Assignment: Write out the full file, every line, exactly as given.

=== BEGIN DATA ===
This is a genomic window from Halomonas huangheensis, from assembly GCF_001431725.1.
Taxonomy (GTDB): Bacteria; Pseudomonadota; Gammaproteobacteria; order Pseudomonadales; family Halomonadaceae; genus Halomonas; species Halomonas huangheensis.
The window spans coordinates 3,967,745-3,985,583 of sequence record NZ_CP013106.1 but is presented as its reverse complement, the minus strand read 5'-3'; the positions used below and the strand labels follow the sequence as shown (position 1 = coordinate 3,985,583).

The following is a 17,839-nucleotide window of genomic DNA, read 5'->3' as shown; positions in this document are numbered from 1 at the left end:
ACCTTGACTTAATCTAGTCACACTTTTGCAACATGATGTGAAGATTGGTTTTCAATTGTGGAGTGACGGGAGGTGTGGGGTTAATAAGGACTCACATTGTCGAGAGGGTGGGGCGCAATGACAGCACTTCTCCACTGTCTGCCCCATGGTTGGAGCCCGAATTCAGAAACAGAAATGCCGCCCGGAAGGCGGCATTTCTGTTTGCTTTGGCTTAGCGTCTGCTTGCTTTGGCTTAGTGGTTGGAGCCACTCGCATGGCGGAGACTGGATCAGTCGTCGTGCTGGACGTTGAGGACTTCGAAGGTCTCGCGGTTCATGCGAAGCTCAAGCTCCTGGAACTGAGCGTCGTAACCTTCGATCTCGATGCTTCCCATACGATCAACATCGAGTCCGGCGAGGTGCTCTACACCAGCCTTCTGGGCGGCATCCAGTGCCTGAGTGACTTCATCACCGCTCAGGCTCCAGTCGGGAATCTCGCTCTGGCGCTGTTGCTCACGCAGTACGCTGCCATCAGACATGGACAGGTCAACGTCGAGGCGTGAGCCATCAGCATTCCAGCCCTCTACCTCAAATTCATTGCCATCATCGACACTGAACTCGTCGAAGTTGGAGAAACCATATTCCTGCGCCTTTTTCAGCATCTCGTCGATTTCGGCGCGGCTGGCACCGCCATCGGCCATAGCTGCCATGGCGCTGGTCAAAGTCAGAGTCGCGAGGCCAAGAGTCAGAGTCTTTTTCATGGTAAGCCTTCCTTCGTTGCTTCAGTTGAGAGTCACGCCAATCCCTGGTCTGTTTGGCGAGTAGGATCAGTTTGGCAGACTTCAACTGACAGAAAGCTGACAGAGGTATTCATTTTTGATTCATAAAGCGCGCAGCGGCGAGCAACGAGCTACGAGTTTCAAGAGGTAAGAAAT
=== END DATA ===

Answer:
This is a genomic window from Halomonas huangheensis, from assembly GCF_001431725.1.
Taxonomy (GTDB): Bacteria; Pseudomonadota; Gammaproteobacteria; order Pseudomonadales; family Halomonadaceae; genus Halomonas; species Halomonas huangheensis.
The window spans coordinates 3,967,745-3,985,583 of sequence record NZ_CP013106.1 but is presented as its reverse complement, the minus strand read 5'-3'; the positions used below and the strand labels follow the sequence as shown (position 1 = coordinate 3,985,583).

The following is a 17,839-nucleotide window of genomic DNA, read 5'->3' as shown; positions in this document are numbered from 1 at the left end:
ACCTTGACTTAATCTAGTCACACTTTTGCAACATGATGTGAAGATTGGTTTTCAATTGTGGAGTGACGGGAGGTGTGGGGTTAATAAGGACTCACATTGTCGAGAGGGTGGGGCGCAATGACAGCACTTCTCCACTGTCTGCCCCATGGTTGGAGCCCGAATTCAGAAACAGAAATGCCGCCCGGAAGGCGGCATTTCTGTTTGCTTTGGCTTAGCGTCTGCTTGCTTTGGCTTAGTGGTTGGAGCCACTCGCATGGCGGAGACTGGATCAGTCGTCGTGCTGGACGTTGAGGACTTCGAAGGTCTCGCGGTTCATGCGAAGCTCAAGCTCCTGGAACTGAGCGTCGTAACCTTCGATCTCGATGCTTCCCATACGATCAACATCGAGTCCGGCGAGGTGCTCTACACCAGCCTTCTGGGCGGCATCCAGTGCCTGAGTGACTTCATCACCGCTCAGGCTCCAGTCGGGAATCTCGCTCTGGCGCTGTTGCTCACGCAGTACGCTGCCATCAGACATGGACAGGTCAACGTCGAGGCGTGAGCCATCAGCATTCCAGCCCTCTACCTCAAATTCATTGCCATCATCGACACTGAACTCGTCGAAGTTGGAGAAACCATATTCCTGCGCCTTTTTCAGCATCTCGTCGATTTCGGCGCGGCTGGCACCGCCATCGGCCATAGCTGCCATGGCGCTGGTCAAAGTCAGAGTCGCGAGGCCAAGAGTCAGAGTCTTTTTCATGGTAAGCCTTCCTTCGTTGCTTCAGTTGAGAGTCACGCCAATCCCTGGTCTGTTTGGCGAGTAGGATCAGTTTGGCAGACTTCAACTGACAGAAAGCTGACAGAGGTATTCATTTTTGATTCATAAAGCGCGCAGCGGCGAGCAACGAGCTACGAGTTTCAAGAGGTAAGAAAT